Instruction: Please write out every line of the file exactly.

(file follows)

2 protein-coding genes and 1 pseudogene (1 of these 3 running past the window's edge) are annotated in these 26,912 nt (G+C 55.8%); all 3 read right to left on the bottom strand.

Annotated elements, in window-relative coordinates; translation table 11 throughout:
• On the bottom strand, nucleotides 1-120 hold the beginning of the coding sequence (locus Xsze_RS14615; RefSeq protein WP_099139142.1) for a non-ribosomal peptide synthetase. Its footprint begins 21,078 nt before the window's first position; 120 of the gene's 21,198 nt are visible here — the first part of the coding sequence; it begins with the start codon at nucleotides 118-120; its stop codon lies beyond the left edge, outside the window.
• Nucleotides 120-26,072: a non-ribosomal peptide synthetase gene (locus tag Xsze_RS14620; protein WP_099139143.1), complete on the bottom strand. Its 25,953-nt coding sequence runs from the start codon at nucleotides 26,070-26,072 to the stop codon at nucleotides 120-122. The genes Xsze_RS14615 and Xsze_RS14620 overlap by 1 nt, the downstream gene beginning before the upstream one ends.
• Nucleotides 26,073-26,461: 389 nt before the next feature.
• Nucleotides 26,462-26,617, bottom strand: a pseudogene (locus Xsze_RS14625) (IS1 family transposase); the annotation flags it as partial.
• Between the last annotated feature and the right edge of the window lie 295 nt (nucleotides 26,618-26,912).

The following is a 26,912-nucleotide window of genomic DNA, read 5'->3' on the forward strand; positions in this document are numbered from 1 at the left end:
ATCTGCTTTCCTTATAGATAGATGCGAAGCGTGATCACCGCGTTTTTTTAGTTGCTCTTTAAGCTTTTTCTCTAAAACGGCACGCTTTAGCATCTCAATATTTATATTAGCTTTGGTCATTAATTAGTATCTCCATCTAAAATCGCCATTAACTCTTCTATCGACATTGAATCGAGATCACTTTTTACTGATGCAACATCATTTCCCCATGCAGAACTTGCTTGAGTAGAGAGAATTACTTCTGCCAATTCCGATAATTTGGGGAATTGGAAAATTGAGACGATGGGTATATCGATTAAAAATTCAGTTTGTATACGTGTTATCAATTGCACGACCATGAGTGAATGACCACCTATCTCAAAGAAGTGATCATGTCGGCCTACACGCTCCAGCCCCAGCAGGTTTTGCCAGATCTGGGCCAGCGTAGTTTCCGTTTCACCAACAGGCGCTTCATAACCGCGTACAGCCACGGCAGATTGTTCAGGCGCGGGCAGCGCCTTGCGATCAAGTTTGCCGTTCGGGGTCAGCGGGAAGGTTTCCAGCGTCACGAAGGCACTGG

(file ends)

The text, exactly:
2 protein-coding genes and 1 pseudogene (1 of these 3 running past the window's edge) are annotated in these 26,912 nt (G+C 55.8%); all 3 read right to left on the bottom strand.

Annotated elements, in window-relative coordinates; translation table 11 throughout:
• On the bottom strand, nucleotides 1-120 hold the beginning of the coding sequence (locus Xsze_RS14615; RefSeq protein WP_099139142.1) for a non-ribosomal peptide synthetase. Its footprint begins 21,078 nt before the window's first position; 120 of the gene's 21,198 nt are visible here — the first part of the coding sequence; it begins with the start codon at nucleotides 118-120; its stop codon lies beyond the left edge, outside the window.
• Nucleotides 120-26,072: a non-ribosomal peptide synthetase gene (locus tag Xsze_RS14620; protein WP_099139143.1), complete on the bottom strand. Its 25,953-nt coding sequence runs from the start codon at nucleotides 26,070-26,072 to the stop codon at nucleotides 120-122. The genes Xsze_RS14615 and Xsze_RS14620 overlap by 1 nt, the downstream gene beginning before the upstream one ends.
• Nucleotides 26,073-26,461: 389 nt before the next feature.
• Nucleotides 26,462-26,617, bottom strand: a pseudogene (locus Xsze_RS14625) (IS1 family transposase); the annotation flags it as partial.
• Between the last annotated feature and the right edge of the window lie 295 nt (nucleotides 26,618-26,912).

The following is a 26,912-nucleotide window of genomic DNA, read 5'->3' on the forward strand; positions in this document are numbered from 1 at the left end:
ATCTGCTTTCCTTATAGATAGATGCGAAGCGTGATCACCGCGTTTTTTTAGTTGCTCTTTAAGCTTTTTCTCTAAAACGGCACGCTTTAGCATCTCAATATTTATATTAGCTTTGGTCATTAATTAGTATCTCCATCTAAAATCGCCATTAACTCTTCTATCGACATTGAATCGAGATCACTTTTTACTGATGCAACATCATTTCCCCATGCAGAACTTGCTTGAGTAGAGAGAATTACTTCTGCCAATTCCGATAATTTGGGGAATTGGAAAATTGAGACGATGGGTATATCGATTAAAAATTCAGTTTGTATACGTGTTATCAATTGCACGACCATGAGTGAATGACCACCTATCTCAAAGAAGTGATCATGTCGGCCTACACGCTCCAGCCCCAGCAGGTTTTGCCAGATCTGGGCCAGCGTAGTTTCCGTTTCACCAACAGGCGCTTCATAACCGCGTACAGCCACGGCAGATTGTTCAGGCGCGGGCAGCGCCTTGCGATCAAGTTTGCCGTTCGGGGTCAGCGGGAAGGTTTCCAGCGTCACGAAGGCACTGG